American Association for Cancer Research
Browse
00085472can083797-sup-can-08-3797r_legends_suppl_figures_doc.pdf (17.74 kB)

Supplementary Figure Legends 1-7 from Dysfunctional Microvasculature as a Consequence of Shb Gene Inactivation Causes Impaired Tumor Growth

Download (17.74 kB)
journal contribution
posted on 2023-03-30, 19:00 authored by Nina S. Funa, Vitezslav Kriz, Guangxiang Zang, Gabriela Calounova, Björn Åkerblom, Jaroslav Mares, Erik Larsson, Ying Sun, Christer Betsholtz, Michael Welsh
Supplementary Figure Legends 1-7 from Dysfunctional Microvasculature as a Consequence of Shb Gene Inactivation Causes Impaired Tumor Growth

History

ARTICLE ABSTRACT

Shb (Src homology 2 protein B) is an adapter protein downstream of the vascular endothelial growth factor receptor receptor-2 (VEGFR-2). Previous experiments have suggested a role for Shb in endothelial cell function. Recently, the Shb gene was inactivated and Shb null mice were obtained on a mixed genetic background, but not on C57Bl6 mice. The present study was performed to address endothelial function in the Shb knockout mouse and its relevance for tumor angiogenesis. Tumor growth was retarded in Shb mutant mice, and this correlated with decreased angiogenesis both in tumors and in Matrigel plugs. Shb null mice display an abnormal endothelial ultrastructure in liver sinusoids and heart capillaries with cytoplasmic extensions projecting toward the lumen. Shb null heart VE-cadherin staining was less distinct than that of control heart, exhibiting in the former case a wavy and punctuate pattern. Experiments on isolated endothelial cells suggest that these changes could partly reflect cytoskeletal abnormalities. Vascular permeability was increased in Shb null mice in heart, kidney, and skin, whereas VEGF-stimulated vascular permeability was reduced in Shb null mice. It is concluded that Shb plays an important role in maintaining a functional vasculature in adult mice, and that interference with Shb signaling may provide novel means to regulate tumor angiogenesis. [Cancer Res 2009;69(5):2141–8]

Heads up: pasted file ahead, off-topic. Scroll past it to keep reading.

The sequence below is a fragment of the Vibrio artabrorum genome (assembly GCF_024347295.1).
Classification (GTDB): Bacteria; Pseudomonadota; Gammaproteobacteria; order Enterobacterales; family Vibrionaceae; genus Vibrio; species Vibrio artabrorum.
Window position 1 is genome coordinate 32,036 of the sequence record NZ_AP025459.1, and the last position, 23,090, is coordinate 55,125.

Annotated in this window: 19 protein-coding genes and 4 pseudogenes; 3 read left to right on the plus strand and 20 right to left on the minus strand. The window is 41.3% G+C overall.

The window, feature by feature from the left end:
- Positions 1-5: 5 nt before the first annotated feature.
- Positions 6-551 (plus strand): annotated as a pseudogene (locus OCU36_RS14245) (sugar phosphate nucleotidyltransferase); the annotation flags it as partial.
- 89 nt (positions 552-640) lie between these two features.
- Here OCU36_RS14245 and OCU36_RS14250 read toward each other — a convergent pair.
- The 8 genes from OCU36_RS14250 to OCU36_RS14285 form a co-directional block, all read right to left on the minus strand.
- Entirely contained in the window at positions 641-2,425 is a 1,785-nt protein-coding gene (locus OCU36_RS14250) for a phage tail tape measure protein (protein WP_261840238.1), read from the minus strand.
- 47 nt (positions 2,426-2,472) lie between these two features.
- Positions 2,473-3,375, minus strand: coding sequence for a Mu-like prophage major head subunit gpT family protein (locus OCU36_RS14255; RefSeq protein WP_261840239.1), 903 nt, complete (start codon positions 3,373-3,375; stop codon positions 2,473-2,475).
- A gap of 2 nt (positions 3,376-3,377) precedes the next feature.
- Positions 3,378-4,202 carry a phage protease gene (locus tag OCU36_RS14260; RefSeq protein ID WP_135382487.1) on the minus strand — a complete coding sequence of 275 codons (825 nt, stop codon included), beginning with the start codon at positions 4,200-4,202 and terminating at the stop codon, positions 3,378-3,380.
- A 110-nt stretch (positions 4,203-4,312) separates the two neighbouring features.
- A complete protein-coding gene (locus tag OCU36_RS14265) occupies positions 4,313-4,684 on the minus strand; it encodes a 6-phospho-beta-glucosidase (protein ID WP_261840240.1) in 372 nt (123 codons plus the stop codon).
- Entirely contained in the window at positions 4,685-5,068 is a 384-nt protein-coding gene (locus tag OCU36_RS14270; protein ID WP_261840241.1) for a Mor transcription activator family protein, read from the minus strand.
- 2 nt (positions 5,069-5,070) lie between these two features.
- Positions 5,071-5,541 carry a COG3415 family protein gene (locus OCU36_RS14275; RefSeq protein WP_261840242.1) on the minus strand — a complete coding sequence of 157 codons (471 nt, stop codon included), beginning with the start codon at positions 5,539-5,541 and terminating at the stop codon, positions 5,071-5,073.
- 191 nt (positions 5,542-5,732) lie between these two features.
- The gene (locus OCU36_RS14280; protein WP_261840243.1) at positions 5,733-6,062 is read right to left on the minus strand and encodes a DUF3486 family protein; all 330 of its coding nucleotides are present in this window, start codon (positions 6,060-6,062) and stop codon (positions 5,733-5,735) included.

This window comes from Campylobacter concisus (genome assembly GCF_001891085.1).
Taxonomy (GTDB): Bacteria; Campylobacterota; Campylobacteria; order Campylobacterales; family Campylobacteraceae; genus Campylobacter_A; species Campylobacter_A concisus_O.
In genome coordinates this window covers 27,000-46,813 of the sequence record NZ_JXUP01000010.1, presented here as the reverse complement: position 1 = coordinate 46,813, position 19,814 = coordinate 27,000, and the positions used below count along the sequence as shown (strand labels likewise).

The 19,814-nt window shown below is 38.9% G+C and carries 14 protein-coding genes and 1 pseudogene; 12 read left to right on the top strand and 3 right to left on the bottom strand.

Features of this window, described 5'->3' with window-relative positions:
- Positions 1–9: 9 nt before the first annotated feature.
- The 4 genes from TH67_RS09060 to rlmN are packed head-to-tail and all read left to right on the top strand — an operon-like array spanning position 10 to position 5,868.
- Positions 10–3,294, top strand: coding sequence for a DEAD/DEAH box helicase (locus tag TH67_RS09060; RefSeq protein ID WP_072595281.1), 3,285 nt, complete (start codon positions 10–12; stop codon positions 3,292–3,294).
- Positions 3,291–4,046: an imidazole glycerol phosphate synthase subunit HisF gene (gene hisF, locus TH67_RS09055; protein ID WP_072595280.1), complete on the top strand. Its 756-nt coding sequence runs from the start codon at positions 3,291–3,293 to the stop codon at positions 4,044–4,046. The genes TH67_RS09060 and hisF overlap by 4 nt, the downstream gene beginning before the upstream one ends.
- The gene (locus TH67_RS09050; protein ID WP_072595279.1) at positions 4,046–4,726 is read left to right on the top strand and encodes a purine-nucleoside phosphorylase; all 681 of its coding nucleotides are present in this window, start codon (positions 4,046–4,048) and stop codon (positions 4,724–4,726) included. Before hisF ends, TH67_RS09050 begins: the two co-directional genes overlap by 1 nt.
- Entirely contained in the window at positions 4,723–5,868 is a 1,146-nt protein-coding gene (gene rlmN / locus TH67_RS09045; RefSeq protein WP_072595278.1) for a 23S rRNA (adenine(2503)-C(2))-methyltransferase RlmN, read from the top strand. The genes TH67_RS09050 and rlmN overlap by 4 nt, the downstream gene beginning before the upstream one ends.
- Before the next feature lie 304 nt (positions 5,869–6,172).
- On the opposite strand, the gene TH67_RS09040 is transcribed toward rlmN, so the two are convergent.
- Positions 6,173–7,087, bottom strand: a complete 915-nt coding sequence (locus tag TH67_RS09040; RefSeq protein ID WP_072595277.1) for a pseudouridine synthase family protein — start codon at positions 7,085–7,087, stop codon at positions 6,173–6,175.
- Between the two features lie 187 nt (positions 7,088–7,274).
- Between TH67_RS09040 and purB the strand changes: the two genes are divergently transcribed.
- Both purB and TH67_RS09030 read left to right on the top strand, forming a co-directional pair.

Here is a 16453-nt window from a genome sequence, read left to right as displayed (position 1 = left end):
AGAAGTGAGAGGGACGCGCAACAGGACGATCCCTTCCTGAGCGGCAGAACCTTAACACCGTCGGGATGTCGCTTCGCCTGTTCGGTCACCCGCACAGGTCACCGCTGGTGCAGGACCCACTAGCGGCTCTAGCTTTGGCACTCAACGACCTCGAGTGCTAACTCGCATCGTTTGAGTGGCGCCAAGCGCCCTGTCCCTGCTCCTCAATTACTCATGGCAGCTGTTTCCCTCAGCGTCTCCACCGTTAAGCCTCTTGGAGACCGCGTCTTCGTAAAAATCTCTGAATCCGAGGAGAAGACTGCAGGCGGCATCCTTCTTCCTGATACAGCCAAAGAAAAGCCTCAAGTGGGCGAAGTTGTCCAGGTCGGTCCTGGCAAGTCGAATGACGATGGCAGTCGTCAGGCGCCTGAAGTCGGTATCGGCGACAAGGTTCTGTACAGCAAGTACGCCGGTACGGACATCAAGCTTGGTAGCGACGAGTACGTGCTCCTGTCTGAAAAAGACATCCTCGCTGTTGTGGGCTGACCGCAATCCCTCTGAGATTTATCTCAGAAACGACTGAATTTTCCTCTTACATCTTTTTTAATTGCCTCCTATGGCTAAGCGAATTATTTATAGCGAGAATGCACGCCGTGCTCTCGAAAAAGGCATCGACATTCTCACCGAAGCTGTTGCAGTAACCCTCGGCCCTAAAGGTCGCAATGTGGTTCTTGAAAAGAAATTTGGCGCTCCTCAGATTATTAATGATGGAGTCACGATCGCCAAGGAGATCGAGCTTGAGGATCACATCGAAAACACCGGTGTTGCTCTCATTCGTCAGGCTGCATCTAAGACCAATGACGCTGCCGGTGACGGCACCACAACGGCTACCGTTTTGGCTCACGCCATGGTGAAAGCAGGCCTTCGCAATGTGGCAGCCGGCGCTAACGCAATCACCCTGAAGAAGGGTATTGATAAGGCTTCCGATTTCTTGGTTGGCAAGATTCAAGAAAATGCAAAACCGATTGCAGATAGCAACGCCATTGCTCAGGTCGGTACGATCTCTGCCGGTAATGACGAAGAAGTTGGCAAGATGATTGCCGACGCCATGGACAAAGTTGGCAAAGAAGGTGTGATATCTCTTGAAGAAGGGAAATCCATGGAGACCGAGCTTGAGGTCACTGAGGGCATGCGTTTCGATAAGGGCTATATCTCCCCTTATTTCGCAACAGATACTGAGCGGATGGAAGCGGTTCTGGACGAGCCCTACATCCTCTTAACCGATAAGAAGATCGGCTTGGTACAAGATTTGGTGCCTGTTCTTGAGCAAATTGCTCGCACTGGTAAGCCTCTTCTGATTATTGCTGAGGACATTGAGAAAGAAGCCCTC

Usage metrics

    Cancer Research

    Categories

    Licence

    Exports

    RefWorks
    BibTeX
    Ref. manager
    Endnote
    DataCite
    NLM
    DC